Removing the Obstacles

Posted December 26th, 2013 by Erin under Student Writings, Yoga Philosophy.

Jack Kornfield says “Within us is a secret longing to remember the light, to step out of time in this dancing world. It’s where we began and where we return.”

In our seeking, many of us find yoga- its goal is to deliver a spiritual practice that unites us with ultimate reality.

Through the sutras, we learn that following the fundamental path of yoga requires us to disengage from the material world (Prakriti) because our spirit self (Purusha) has become entangled through the five afflictions (kleshas). These are: ignorance (avidya), egoist pride (asmita), desire (raga), aversion (dvesa) and fear of death (abinivesa) and they lead to suffering of our physical, emotional and spiritual selves. According to Patanjali, we need to disentangle spirit from matter through constant, inner practice to purify body mind and spirit (abhayasa) and renunciation or non-attachment leading to spiritual surrender (vairagya), in order to truly know ourselves. By following the yogic path, we are provided with the means to awaken our authentic selves that lie beyond the order of nature and remain unchanging.

As we began our teacher-training program, Eileen introduced us to a non-negativity diet, one way of taking a moment-by-moment inventory of how the various kleshas may be impacting our lives. By noticing our tendencies to deny truth or our failure to be curious, we chose avidya. Through a competitive spirit, we demonstrate asmita, and through attachment to outcomes, possessions or even particular people, we align ourselves with raga. We demonstrate dvesa when we employ judgment, of ourselves and of others, and abinivesa when we place ourselves before others in an attempt to outwit death.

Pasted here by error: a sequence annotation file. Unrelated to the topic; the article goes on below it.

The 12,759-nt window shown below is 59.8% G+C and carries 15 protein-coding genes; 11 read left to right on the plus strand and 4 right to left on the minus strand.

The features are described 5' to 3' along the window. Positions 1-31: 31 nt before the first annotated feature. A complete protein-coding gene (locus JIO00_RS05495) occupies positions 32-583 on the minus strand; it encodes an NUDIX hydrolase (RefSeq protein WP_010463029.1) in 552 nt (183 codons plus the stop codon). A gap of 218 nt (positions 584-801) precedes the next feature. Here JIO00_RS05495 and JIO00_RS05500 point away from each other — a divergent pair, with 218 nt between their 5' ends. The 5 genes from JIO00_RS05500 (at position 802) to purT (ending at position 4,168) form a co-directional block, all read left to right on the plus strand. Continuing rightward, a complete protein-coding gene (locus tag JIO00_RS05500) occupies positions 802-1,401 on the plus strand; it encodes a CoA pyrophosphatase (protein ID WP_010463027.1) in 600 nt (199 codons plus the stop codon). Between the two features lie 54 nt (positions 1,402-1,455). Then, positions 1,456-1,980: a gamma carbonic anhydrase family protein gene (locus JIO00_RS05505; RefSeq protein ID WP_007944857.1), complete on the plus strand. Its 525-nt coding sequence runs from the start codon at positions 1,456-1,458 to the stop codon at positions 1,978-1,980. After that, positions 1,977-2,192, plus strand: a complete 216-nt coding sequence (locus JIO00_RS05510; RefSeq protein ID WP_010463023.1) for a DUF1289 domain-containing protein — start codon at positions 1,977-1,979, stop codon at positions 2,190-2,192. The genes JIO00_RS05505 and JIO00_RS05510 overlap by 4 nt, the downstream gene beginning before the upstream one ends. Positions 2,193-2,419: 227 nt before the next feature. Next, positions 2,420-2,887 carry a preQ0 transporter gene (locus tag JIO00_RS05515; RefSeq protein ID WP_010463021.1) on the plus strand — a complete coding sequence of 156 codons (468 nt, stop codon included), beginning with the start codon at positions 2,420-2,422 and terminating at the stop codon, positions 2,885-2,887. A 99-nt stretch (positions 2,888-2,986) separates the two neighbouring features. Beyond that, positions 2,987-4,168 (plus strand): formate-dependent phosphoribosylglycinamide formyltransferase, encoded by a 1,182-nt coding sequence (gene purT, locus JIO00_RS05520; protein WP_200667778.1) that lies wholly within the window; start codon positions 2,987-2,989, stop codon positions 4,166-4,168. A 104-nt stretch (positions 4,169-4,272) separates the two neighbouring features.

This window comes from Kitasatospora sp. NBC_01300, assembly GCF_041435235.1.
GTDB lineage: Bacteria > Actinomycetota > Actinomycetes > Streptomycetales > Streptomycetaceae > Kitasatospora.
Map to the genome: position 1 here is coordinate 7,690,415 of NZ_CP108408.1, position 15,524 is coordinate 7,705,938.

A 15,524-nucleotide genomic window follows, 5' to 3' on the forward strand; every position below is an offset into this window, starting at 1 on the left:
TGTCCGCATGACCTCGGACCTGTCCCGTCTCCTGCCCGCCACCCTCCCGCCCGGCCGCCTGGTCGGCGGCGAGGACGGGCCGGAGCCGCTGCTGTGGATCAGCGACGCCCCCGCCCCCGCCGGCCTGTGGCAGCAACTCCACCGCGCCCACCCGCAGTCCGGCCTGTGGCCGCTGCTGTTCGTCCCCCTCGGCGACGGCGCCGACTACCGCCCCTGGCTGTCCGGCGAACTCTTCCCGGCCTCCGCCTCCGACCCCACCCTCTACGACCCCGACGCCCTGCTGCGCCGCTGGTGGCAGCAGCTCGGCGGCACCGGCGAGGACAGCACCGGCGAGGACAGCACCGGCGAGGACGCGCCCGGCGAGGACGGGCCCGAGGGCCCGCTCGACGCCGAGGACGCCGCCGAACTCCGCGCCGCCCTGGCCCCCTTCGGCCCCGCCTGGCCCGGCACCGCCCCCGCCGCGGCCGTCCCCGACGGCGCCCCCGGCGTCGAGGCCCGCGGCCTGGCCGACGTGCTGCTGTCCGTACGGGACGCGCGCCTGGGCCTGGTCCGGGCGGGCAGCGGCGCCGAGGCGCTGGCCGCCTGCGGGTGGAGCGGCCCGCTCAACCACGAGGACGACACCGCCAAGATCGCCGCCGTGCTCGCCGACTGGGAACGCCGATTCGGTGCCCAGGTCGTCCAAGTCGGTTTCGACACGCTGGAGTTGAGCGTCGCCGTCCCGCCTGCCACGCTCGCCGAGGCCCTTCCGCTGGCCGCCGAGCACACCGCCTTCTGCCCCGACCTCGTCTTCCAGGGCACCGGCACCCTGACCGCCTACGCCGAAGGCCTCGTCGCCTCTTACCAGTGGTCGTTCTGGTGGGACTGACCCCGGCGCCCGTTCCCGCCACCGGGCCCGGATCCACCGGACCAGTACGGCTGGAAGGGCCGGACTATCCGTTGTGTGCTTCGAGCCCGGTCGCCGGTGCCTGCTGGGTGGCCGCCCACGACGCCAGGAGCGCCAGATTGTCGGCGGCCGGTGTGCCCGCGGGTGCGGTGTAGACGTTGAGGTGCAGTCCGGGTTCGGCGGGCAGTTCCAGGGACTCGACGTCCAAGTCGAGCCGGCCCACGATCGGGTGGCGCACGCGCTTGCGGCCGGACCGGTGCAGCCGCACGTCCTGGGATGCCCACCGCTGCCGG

When we are not experiencing our true selves, we are entangled with the layers of unreality (colorings) of the mind. These are dual- aklistas are thought patterns that hamper us on our path to enlightenment and klistas are patterns that move us forward. To observe the coloring of our thoughts is a useful practice. By noticing and acknowledging to ourselves that they are in fact, just thoughts, we can move to the next level of noticing if they are colored or not, positive or negative, serving us well, or not. According to Patanjali, ignorance creates all the other obstacles. We have it in our power to cultivate concentration and remove these obstacles to enlightenment. We have the choice to end our own suffering through practice and renunciation. As we learn to detach from the outcomes of our work and focus simply, clearly and continuously, on the process, we can teach ourselves to notice without judgment and through these observations, we create the vehicle for change. The Buddhists teach that what we resist persists. When we practice with vairagya, we observe without resistance; we grow. By noticing and contemplating on the kleshas in the form of a daily inventory, we begin the process of eradication.

Because the nature of all, including ourselves, is of Prakriti, we carry all the characteristics of nature (gunas) in various imbalanced ways. Our nature changes from one moment to the next, exposing us to the tendencies of sattva (illumination), rajas (passion) and tamas (inertia). The gunas cause us to perceive the world in unbalanced ways. Hopefully, as we learn to quiet the mind, we will see more clearly with a heart that may be more trustworthy than the fickle distortions of the mind.

In any case, the colorful klista sanskaras, the imbalanced state of the gunas and the kleshic tendencies are part of the human condition and the sutras provide us with a means of comprehending and a vehicle for transcendence.

Kathi Burke is a recent graduate of Karuna’s 200hr Teacher Training Program


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